Joe Biden: Expert on impact of election win on democratic states
Mr Biden is still building his administration as selects a Cabinet to help implement his agenda. Ex-Secretary of State under Barack Obama, John Kerry, has been brought back into the fold as Climate envoy, but the picks so far are raising questions over diversity. The tension was obvious when Biden was asked by NBC News’ Lester Holt recently whether prominent progressives like Bernie Sanders or Elizabeth Warren could earn a place in his cabinet.
He replied: “We already have significant representation among progressives in our administration, but there’s nothing really off the table.”
Prominent left-wing group Justice Democrats, which includes Alexandria Ocasio Cortez, released a joint statement with Sunrise Movement saying: “While we have been encouraged by some of Joe Biden’s appointments and are largely relieved by who he has not chosen, we do not agree that progressives already have significant representation in the administration as it stands.”
The divisions in the party appear to be widening already, and Mr Biden was warned soon after his election win last month that this could happen.
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This is partly because, while Mr Biden defeated Donald Trump, the Republicans are on course to secure a majority in the Senate, meaning key legislation could be blocked.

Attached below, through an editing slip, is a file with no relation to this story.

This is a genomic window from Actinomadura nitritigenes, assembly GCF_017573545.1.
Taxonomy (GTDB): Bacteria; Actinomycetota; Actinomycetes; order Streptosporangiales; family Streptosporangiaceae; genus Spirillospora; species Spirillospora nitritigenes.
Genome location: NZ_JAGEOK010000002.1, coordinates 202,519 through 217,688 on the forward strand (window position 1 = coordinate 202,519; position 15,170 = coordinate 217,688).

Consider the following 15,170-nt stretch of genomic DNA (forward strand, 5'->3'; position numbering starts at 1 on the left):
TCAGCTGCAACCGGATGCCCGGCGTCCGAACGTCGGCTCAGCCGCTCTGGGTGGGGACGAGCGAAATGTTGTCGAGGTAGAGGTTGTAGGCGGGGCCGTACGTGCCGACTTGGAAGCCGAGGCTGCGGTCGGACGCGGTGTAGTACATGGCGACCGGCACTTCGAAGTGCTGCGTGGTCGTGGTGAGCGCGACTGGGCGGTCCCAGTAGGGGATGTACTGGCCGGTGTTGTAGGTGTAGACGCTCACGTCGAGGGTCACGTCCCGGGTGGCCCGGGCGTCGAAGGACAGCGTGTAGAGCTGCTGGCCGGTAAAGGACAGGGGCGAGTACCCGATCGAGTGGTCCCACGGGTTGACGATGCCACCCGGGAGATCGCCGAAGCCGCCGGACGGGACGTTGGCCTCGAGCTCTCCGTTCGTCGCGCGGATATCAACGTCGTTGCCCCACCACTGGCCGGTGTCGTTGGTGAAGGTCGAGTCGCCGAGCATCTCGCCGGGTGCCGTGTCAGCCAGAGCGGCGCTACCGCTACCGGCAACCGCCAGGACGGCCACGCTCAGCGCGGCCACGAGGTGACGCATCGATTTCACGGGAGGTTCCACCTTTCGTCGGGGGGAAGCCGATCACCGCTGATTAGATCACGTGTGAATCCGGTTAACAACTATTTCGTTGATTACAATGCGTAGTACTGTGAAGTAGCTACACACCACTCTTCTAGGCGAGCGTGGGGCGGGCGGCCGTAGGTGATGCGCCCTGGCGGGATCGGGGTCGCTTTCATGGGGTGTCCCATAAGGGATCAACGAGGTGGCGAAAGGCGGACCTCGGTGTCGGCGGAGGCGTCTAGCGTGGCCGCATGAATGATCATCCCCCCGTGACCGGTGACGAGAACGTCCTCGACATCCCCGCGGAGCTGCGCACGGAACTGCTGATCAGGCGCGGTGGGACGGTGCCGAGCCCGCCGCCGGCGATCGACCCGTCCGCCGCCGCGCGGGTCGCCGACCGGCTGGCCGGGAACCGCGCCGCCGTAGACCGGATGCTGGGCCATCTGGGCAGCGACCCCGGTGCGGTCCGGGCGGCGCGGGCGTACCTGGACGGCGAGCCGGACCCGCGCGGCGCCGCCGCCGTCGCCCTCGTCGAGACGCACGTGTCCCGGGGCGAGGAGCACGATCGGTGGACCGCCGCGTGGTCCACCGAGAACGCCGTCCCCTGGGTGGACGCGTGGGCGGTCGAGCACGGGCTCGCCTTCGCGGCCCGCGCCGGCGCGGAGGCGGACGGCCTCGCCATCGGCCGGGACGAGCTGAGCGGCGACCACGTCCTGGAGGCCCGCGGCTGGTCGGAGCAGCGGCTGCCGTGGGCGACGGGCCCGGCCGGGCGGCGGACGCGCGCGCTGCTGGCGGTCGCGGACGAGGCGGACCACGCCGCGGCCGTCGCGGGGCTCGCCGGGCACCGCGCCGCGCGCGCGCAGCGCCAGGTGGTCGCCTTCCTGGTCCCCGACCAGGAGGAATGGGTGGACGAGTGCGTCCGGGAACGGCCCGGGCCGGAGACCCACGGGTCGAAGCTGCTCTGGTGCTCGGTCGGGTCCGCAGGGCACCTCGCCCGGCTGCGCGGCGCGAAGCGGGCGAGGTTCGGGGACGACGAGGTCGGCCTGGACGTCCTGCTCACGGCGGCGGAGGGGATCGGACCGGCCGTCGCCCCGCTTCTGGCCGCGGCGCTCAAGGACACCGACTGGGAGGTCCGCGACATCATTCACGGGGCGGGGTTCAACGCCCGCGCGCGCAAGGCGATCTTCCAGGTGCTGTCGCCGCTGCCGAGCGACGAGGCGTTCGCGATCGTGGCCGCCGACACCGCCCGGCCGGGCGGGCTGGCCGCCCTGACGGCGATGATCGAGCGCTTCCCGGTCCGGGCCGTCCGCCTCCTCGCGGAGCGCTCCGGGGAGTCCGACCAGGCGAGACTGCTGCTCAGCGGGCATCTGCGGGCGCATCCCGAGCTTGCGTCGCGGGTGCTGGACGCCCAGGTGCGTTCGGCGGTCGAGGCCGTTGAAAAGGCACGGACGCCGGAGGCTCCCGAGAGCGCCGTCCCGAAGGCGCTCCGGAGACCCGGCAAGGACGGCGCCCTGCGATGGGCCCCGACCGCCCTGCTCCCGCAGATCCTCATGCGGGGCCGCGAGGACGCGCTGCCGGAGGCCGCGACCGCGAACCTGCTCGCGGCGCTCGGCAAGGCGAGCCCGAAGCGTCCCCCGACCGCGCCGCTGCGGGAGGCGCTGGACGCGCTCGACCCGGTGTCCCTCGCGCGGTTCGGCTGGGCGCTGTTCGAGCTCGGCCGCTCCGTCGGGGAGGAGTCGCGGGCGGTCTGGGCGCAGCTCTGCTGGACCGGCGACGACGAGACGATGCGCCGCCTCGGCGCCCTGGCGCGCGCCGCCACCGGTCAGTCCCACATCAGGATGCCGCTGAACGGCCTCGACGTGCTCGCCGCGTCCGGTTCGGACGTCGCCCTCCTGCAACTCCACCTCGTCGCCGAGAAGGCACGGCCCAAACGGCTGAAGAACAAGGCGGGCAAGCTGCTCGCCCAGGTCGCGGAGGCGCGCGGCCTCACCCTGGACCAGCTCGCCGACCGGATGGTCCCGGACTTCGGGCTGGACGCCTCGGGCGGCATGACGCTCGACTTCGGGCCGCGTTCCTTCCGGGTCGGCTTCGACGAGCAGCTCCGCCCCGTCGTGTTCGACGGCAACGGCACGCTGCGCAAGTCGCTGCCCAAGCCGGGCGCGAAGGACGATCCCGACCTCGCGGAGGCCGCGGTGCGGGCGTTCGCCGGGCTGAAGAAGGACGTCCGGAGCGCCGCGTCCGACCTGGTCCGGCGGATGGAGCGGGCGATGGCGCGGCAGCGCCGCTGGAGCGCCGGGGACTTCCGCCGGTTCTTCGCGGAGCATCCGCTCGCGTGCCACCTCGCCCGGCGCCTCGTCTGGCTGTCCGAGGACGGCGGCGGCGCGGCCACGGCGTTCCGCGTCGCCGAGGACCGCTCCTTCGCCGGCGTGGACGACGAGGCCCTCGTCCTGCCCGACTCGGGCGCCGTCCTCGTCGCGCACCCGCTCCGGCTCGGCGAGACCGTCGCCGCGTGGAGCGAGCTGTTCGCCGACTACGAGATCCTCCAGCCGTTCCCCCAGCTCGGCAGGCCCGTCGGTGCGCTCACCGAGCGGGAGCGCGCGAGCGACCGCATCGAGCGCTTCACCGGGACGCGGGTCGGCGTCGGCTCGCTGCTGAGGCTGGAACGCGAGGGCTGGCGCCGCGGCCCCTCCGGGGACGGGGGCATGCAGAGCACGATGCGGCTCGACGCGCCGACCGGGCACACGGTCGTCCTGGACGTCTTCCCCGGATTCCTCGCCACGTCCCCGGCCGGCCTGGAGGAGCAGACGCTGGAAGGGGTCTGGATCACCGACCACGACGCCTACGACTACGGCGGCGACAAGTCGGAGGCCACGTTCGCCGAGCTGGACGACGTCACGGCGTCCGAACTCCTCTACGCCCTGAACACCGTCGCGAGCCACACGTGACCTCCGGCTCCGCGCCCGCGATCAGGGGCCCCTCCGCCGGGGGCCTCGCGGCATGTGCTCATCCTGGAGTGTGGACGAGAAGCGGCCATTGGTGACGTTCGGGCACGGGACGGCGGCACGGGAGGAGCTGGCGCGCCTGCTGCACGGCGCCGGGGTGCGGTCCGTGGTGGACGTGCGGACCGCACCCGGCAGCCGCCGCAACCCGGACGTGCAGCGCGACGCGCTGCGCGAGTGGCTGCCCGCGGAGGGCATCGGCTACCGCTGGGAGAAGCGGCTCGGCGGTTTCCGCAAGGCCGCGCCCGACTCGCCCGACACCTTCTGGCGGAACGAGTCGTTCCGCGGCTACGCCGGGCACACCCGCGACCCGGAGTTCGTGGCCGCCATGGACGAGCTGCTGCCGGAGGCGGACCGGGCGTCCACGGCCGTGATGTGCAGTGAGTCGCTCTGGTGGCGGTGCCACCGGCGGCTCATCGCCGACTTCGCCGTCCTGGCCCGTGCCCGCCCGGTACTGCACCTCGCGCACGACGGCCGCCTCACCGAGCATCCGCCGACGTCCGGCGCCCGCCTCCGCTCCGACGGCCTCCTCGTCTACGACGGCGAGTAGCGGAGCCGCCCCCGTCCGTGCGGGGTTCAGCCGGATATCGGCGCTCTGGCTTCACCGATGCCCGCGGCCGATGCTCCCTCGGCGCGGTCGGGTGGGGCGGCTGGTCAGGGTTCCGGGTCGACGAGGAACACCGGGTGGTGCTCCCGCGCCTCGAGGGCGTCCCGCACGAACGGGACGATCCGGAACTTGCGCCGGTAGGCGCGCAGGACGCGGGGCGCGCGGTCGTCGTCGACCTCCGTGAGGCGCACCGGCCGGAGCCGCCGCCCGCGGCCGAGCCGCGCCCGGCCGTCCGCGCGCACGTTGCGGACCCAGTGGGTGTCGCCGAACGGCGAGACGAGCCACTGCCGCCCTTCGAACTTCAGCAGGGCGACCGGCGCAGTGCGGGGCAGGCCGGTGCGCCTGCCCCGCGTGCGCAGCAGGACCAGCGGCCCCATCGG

Democrats on the three-plus-hour call following the votes were furious according to reports.
Many blamed the most progressive members of the party, including Ms Ocasio-Cortez, saying they had hurt the party’s hopes with calls to “defund the police” and embrace “socialist” policies.
In audio published by the Washington Post, Abigail Spanberger, a first-term Congresswoman from Virginia showed her anger.
She said: “If we are classifying Tuesday as a success from a congressional standpoint, we will get fucking torn apart in 2022.”
Nancy Pelosi, Speaker of the United States House of Representatives and Democrat veteran, tried to bat away accusations of division saying the debates showed “beautiful dynamism”.
She added: “I would say we have a healthy difference of opinion in our caucus, but not in any way to be problematic.”
Expert on US politics Professor Stephen Burman told Express.co.uk last month that Mr Biden will have difficulty getting his agenda implemented as Republicans launch a “pre-emptive strike” on the Democrat.
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Prof Burman said: “The Republicans holding onto the Senate would be a very big deal, and it means Biden will be governing in a divided government scenario.
“He is going to have a hard time pushing through some of the legislation that the progressive wing of the Democratic Party wants.
“This is a pre-emptive strike which Nancy Pelosi will struggle to stop.
“I think McConnell will be committed to making it very difficult for Joe Biden to pass big ticket policies on his platform to get enacted.”
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